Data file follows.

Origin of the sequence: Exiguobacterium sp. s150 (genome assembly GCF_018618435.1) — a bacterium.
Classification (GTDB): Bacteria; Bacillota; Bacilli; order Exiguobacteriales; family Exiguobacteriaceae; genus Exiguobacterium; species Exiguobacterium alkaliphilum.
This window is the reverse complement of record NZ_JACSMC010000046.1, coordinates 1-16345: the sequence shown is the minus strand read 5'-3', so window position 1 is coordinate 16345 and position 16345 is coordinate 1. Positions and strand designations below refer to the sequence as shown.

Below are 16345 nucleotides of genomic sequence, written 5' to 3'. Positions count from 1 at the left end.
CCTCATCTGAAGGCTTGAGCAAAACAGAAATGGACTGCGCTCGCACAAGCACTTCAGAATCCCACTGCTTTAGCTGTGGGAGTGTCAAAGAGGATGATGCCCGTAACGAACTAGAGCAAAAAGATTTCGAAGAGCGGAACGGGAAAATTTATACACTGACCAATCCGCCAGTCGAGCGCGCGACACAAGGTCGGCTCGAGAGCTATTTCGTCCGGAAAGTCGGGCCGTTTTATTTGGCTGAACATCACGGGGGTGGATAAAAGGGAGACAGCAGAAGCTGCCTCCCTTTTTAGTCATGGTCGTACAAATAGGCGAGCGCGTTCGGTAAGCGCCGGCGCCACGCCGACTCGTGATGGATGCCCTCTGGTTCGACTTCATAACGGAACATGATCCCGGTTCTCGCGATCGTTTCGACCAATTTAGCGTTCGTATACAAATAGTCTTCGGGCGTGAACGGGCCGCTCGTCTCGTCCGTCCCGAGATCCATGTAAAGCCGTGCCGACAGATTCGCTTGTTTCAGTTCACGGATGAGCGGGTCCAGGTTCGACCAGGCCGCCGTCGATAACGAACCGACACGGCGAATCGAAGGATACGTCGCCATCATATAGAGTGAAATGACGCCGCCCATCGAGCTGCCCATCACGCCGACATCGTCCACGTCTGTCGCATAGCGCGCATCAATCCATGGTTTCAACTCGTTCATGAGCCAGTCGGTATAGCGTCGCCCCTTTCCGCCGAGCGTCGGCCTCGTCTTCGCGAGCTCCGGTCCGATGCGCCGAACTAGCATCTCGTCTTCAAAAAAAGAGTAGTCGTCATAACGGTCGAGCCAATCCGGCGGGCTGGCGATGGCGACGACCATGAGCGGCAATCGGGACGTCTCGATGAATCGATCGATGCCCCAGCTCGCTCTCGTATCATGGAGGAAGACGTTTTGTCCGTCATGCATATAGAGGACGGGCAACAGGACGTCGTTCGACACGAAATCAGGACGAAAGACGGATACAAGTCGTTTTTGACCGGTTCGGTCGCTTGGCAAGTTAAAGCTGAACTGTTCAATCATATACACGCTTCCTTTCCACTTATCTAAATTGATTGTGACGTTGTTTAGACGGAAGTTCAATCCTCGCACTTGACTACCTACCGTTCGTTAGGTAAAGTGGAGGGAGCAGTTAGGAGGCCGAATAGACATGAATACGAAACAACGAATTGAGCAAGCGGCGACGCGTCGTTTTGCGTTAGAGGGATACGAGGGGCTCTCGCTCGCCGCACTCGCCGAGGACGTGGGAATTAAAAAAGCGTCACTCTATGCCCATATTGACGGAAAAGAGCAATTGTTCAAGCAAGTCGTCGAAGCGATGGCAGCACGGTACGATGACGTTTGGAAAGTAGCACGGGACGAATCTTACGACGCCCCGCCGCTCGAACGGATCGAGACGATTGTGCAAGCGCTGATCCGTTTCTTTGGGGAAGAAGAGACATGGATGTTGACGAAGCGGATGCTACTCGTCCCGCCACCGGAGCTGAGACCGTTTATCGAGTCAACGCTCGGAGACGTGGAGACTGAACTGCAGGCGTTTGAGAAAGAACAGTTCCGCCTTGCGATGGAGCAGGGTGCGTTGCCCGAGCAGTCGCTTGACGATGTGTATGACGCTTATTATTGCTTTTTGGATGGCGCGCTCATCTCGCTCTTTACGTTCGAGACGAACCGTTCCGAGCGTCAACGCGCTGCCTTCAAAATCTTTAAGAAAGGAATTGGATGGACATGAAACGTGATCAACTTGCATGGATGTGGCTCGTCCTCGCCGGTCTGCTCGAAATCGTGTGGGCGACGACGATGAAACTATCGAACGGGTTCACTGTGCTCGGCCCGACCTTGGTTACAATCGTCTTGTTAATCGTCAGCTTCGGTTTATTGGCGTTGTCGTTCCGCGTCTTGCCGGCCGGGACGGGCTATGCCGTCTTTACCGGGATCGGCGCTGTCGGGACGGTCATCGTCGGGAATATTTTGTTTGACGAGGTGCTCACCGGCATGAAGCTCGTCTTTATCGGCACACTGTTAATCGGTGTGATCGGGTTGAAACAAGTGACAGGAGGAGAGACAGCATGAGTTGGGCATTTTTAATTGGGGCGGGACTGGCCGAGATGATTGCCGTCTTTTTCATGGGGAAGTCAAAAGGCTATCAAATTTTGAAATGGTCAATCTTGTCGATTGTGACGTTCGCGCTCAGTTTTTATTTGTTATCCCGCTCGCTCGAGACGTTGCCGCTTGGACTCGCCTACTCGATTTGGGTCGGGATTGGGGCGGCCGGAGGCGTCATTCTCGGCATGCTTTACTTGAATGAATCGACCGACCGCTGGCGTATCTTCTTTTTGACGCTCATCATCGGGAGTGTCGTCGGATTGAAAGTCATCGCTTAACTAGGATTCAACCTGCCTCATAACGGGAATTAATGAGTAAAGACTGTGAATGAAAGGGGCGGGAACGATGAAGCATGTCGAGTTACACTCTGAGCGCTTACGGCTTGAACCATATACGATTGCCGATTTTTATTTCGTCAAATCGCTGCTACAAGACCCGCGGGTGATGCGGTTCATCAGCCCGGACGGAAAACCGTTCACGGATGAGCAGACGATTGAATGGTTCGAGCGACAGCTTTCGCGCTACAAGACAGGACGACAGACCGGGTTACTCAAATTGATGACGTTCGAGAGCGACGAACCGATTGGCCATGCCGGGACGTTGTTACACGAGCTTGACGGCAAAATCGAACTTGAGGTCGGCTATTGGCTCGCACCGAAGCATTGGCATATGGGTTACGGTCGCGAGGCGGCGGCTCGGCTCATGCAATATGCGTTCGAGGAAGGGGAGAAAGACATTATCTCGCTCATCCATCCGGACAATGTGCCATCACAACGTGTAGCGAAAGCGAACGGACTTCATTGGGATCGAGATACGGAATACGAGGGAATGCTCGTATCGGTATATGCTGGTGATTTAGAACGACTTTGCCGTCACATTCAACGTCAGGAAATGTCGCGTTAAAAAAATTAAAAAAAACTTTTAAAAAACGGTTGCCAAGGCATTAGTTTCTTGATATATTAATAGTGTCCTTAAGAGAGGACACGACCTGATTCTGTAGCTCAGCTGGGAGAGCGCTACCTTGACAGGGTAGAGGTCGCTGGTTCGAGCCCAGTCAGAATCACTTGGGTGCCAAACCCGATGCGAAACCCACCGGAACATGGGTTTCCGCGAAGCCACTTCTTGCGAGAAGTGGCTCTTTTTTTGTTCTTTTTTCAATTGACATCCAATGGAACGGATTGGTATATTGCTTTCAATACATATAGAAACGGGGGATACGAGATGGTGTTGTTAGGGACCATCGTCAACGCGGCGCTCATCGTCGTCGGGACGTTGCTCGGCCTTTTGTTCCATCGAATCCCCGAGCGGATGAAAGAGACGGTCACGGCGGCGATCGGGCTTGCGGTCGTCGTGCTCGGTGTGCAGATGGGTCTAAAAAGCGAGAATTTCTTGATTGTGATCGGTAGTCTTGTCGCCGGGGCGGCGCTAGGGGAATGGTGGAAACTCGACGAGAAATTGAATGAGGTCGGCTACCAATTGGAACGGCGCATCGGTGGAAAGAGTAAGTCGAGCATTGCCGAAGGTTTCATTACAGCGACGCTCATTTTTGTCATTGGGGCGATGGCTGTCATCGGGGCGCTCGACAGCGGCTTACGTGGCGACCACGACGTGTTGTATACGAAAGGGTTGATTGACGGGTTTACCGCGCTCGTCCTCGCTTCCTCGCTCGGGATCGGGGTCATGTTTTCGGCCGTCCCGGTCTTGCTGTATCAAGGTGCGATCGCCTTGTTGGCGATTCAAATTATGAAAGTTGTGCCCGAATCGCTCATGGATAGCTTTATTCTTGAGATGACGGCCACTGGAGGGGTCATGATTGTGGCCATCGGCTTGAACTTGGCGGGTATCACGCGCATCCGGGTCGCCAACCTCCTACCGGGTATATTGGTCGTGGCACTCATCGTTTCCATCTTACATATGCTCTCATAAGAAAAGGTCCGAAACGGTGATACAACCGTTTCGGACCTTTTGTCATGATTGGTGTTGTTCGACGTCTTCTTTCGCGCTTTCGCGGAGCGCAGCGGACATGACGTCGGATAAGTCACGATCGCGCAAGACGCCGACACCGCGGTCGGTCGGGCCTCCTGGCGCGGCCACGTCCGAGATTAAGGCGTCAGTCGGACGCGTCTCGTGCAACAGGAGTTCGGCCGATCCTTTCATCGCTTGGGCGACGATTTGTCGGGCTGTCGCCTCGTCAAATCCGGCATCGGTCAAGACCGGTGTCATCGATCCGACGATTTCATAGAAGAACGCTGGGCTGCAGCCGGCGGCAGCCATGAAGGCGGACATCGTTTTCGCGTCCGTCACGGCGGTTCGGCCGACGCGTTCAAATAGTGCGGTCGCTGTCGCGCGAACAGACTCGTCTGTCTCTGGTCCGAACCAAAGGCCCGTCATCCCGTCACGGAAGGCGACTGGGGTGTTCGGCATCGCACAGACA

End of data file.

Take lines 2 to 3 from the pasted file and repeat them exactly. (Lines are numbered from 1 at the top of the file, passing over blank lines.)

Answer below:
Classification (GTDB): Bacteria; Bacillota; Bacilli; order Exiguobacteriales; family Exiguobacteriaceae; genus Exiguobacterium; species Exiguobacterium alkaliphilum.
This window is the reverse complement of record NZ_JACSMC010000046.1, coordinates 1-16345: the sequence shown is the minus strand read 5'-3', so window position 1 is coordinate 16345 and position 16345 is coordinate 1. Positions and strand designations below refer to the sequence as shown.